BADRINATH

BADRINATH

BADRINATH

Contents

·         Introduction

·         Deity Worshipped

·         Archeological facts

·         History

·         Scriptural references

·         Legend of Adi sanksara

·         Cultural Significance

·         Temple Details

·         Festivals

·         Worship Details

·         The Pundits

·         Panch (Five) Badris

·         Address and contact details

Introduction

Located on the Garhwal hills and on the banks of the River Alakananda, the Badrinath Temple is situated between the two mountains of Nara and Narayana (named after the two great saints who meditated here). The Badrinath Temple is also considered as the first of the Char Dhams and is also revered as one of the 108 Divya Desams. The temple is primarily dedicated to Lord Vishnu.

Deity Worshipped

The principal deity of the Badrinath Temple is Lord Vishnu, hence the temple is also known as Vaikunt. Lord Vishnu is worshipped in the form of Saligrama. He is depicted as seated in the padmasana or the Lotus pose (unique to the Badrinath Temple). Lord Vishnu is further depicted as armed with the Shankh (conch) and Chakra in his both arms and is also known as Lord Badri Narayan or Badri Vishal. The deity has a diamond in the forehead and has a golden crown. The other deities present in the Badrinath Temple are as follows:

o   Adi Shankaracharya

o   Swami Desikan

o   Shri Ramanujacharya

o   Garuda (the Vahana or Vehicle of Lord Vishnu)

o   Lord Narayana

o   Udvaji

o   Kuber

o   Narad

Archeological facts

The origins of the temple may be traced back to the period of the Mahabharata. Opposite the Badarinath Temple are the Vyas Temple (Ved Vyas is believed to have written the Mahabharata at this very location) and the Ganesh Guha (this is the place where Lord Ganesha helped Ved Vyasa to write the Mahabharata). The River Saraswati and the Bhima’s Rock are also visible in the nearby area.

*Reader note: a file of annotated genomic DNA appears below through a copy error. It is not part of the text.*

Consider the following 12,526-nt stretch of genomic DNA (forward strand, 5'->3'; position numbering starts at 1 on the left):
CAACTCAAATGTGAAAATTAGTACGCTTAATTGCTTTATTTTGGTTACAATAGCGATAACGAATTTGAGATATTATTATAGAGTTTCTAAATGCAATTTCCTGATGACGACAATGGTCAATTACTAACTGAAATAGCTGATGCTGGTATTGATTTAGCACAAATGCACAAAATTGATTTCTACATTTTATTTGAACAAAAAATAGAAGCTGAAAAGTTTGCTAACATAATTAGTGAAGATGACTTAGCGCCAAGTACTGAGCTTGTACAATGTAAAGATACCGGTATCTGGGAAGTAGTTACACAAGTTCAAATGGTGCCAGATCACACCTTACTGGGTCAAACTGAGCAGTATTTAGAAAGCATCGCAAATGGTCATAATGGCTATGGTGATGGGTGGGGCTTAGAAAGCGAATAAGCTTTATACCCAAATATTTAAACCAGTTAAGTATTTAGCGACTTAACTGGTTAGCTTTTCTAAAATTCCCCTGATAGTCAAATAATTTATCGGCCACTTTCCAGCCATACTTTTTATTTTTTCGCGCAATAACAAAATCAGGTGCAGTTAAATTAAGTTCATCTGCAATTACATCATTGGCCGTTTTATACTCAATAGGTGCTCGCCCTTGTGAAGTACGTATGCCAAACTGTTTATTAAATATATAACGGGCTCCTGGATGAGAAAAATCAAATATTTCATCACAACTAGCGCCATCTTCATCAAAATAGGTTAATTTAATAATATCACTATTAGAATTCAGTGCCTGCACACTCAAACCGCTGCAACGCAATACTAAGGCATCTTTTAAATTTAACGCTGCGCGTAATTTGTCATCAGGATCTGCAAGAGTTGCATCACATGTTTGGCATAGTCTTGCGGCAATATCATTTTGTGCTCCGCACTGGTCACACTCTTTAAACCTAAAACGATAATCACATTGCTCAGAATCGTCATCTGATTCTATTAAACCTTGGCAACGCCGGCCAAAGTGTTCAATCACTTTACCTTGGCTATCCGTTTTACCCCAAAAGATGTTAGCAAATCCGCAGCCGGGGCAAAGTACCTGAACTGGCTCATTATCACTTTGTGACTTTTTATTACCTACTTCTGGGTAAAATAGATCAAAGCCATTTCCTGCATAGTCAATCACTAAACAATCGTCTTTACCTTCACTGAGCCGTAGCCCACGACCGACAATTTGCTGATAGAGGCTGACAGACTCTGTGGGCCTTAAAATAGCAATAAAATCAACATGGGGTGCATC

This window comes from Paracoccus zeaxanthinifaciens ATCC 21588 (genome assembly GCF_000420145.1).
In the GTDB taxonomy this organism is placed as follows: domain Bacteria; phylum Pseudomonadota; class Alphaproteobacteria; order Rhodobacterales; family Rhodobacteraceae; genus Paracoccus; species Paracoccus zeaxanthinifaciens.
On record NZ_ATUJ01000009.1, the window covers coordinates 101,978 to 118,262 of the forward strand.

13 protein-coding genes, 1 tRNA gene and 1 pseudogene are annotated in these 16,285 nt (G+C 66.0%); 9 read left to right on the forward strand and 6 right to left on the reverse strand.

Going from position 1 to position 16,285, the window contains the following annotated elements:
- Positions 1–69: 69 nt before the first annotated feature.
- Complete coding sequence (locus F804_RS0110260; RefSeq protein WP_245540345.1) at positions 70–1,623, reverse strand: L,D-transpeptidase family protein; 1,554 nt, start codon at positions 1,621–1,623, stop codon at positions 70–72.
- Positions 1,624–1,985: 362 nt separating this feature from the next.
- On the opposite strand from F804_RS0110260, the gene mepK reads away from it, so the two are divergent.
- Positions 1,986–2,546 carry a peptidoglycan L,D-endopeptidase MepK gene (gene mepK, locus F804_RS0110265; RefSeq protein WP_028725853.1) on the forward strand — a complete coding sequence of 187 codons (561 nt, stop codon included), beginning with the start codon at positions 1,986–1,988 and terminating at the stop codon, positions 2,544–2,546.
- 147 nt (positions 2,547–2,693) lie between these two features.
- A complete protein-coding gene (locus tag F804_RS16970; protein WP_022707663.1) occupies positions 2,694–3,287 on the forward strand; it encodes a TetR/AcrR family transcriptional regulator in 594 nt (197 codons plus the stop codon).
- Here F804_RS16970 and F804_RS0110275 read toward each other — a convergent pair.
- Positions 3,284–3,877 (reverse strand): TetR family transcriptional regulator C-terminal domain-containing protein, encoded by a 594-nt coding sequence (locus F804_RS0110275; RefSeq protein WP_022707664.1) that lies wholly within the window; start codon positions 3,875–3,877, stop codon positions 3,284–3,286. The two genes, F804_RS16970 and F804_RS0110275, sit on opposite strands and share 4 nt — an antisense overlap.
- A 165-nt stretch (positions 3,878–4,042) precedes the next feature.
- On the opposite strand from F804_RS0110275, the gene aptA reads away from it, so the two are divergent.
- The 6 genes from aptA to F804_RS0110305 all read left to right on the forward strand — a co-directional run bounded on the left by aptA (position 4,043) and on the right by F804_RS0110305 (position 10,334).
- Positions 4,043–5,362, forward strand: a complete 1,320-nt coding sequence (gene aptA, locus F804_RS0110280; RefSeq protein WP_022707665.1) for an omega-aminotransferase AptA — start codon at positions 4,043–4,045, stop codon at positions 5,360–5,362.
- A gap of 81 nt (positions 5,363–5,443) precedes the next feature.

The architecture of the temple seems to have been directly inspired from the Buddhist style of architecture. The scenic beauty of the area is such that it is often said that even the Gods would love to reside in this place.

History

The Badrinath Temple is believed to have been in existence much before the Mahabharata. Even the Vedas explicitly refer to the Badrinath Temple. After the advent of Buddhism in the region, the temple was completely destroyed and the idol was thrown in the River Alakananda. The idol was later retrieved by Sri Adi Shankaracharya, who kept it in the Garud Gupha (where it was kept for almost seven centuries). Later Varadarajacharya insisted the ruler of the region to build a temple. This is how the current temple came into existence. The gold canopy in the temple was later provided by Rani Ahalyabai Holkar.

Scriptural references

There are numerous legends associated with the origins of the Badarinath Temple. They are as follows:

o   Goddess Ganga, when requested to descend upon earth to save humanity from suffering, was divided into twelve holy channels, since the earth was unable to bear the force of its descent. One of these holy channels is the River Alakananda.

o   As per another legend, Lord Vishnu was mesmerized by the beauty of the area and wanted to unseat Lord Shiva (who was then occupying the area). Lord Vishnu disguised as a beautiful child, tried to disturb the meditation of Lord Shiva through constant wailing. The disturbed and angered Lord Shiva left the place for Kedarnath and thereby left the place to be occupied by Lord Vishnu. Some traces of Lord Shiva are still evident in and around the area such as the gigantic tree that served Lord Shiva and the Badri (a kind of berry, of which Lord Shiva was very fond).

Legend of Adi Sankara